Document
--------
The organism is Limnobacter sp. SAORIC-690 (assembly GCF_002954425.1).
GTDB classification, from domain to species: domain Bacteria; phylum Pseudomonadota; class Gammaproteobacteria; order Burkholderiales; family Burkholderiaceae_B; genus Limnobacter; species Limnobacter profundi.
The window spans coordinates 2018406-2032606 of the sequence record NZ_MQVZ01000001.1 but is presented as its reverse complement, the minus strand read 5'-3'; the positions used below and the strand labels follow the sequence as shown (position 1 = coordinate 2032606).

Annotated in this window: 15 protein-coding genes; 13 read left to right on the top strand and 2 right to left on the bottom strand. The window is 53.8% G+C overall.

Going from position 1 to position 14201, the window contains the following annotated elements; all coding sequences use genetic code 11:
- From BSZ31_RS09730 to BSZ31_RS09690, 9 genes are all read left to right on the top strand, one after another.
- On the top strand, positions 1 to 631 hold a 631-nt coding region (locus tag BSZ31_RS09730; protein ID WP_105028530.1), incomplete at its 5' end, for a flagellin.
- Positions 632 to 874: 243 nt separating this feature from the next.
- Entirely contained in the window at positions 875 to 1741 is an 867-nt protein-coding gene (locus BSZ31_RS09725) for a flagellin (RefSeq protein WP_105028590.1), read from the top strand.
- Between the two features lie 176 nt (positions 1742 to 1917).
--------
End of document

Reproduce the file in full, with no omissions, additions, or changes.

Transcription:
The organism is Limnobacter sp. SAORIC-690 (assembly GCF_002954425.1).
GTDB classification, from domain to species: domain Bacteria; phylum Pseudomonadota; class Gammaproteobacteria; order Burkholderiales; family Burkholderiaceae_B; genus Limnobacter; species Limnobacter profundi.
The window spans coordinates 2018406-2032606 of the sequence record NZ_MQVZ01000001.1 but is presented as its reverse complement, the minus strand read 5'-3'; the positions used below and the strand labels follow the sequence as shown (position 1 = coordinate 2032606).

Annotated in this window: 15 protein-coding genes; 13 read left to right on the top strand and 2 right to left on the bottom strand. The window is 53.8% G+C overall.

Going from position 1 to position 14201, the window contains the following annotated elements; all coding sequences use genetic code 11:
- From BSZ31_RS09730 to BSZ31_RS09690, 9 genes are all read left to right on the top strand, one after another.
- On the top strand, positions 1 to 631 hold a 631-nt coding region (locus tag BSZ31_RS09730; protein ID WP_105028530.1), incomplete at its 5' end, for a flagellin.
- Positions 632 to 874: 243 nt separating this feature from the next.
- Entirely contained in the window at positions 875 to 1741 is an 867-nt protein-coding gene (locus BSZ31_RS09725) for a flagellin (RefSeq protein WP_105028590.1), read from the top strand.
- Between the two features lie 176 nt (positions 1742 to 1917).